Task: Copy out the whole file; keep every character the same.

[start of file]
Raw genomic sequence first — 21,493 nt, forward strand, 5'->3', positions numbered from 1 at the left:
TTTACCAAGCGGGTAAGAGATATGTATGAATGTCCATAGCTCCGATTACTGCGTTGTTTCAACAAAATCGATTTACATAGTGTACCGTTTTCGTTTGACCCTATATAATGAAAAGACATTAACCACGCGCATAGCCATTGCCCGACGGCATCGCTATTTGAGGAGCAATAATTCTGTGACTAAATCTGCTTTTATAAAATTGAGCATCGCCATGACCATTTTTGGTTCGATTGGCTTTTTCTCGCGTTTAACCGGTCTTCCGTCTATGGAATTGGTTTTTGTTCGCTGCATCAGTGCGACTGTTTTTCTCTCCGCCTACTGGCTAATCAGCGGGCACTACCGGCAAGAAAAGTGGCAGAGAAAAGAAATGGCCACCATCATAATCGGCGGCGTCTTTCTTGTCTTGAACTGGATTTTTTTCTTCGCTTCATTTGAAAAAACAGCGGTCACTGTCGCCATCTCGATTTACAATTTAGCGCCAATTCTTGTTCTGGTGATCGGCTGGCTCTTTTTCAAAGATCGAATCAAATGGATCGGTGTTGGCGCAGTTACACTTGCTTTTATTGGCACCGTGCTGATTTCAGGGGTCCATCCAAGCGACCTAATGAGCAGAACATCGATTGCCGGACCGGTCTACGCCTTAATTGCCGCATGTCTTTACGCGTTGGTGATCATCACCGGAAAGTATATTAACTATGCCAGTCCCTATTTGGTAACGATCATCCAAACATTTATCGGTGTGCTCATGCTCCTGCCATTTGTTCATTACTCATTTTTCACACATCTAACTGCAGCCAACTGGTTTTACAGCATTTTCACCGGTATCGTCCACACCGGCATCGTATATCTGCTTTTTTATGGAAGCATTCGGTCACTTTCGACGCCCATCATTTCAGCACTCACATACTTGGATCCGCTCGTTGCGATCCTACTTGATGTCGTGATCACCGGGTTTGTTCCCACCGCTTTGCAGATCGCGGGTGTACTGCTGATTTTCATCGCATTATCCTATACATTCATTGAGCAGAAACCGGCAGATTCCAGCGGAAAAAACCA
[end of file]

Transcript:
Raw genomic sequence first — 21,493 nt, forward strand, 5'->3', positions numbered from 1 at the left:
TTTACCAAGCGGGTAAGAGATATGTATGAATGTCCATAGCTCCGATTACTGCGTTGTTTCAACAAAATCGATTTACATAGTGTACCGTTTTCGTTTGACCCTATATAATGAAAAGACATTAACCACGCGCATAGCCATTGCCCGACGGCATCGCTATTTGAGGAGCAATAATTCTGTGACTAAATCTGCTTTTATAAAATTGAGCATCGCCATGACCATTTTTGGTTCGATTGGCTTTTTCTCGCGTTTAACCGGTCTTCCGTCTATGGAATTGGTTTTTGTTCGCTGCATCAGTGCGACTGTTTTTCTCTCCGCCTACTGGCTAATCAGCGGGCACTACCGGCAAGAAAAGTGGCAGAGAAAAGAAATGGCCACCATCATAATCGGCGGCGTCTTTCTTGTCTTGAACTGGATTTTTTTCTTCGCTTCATTTGAAAAAACAGCGGTCACTGTCGCCATCTCGATTTACAATTTAGCGCCAATTCTTGTTCTGGTGATCGGCTGGCTCTTTTTCAAAGATCGAATCAAATGGATCGGTGTTGGCGCAGTTACACTTGCTTTTATTGGCACCGTGCTGATTTCAGGGGTCCATCCAAGCGACCTAATGAGCAGAACATCGATTGCCGGACCGGTCTACGCCTTAATTGCCGCATGTCTTTACGCGTTGGTGATCATCACCGGAAAGTATATTAACTATGCCAGTCCCTATTTGGTAACGATCATCCAAACATTTATCGGTGTGCTCATGCTCCTGCCATTTGTTCATTACTCATTTTTCACACATCTAACTGCAGCCAACTGGTTTTACAGCATTTTCACCGGTATCGTCCACACCGGCATCGTATATCTGCTTTTTTATGGAAGCATTCGGTCACTTTCGACGCCCATCATTTCAGCACTCACATACTTGGATCCGCTCGTTGCGATCCTACTTGATGTCGTGATCACCGGGTTTGTTCCCACCGCTTTGCAGATCGCGGGTGTACTGCTGATTTTCATCGCATTATCCTATACATTCATTGAGCAGAAACCGGCAGATTCCAGCGGAAAAAACCA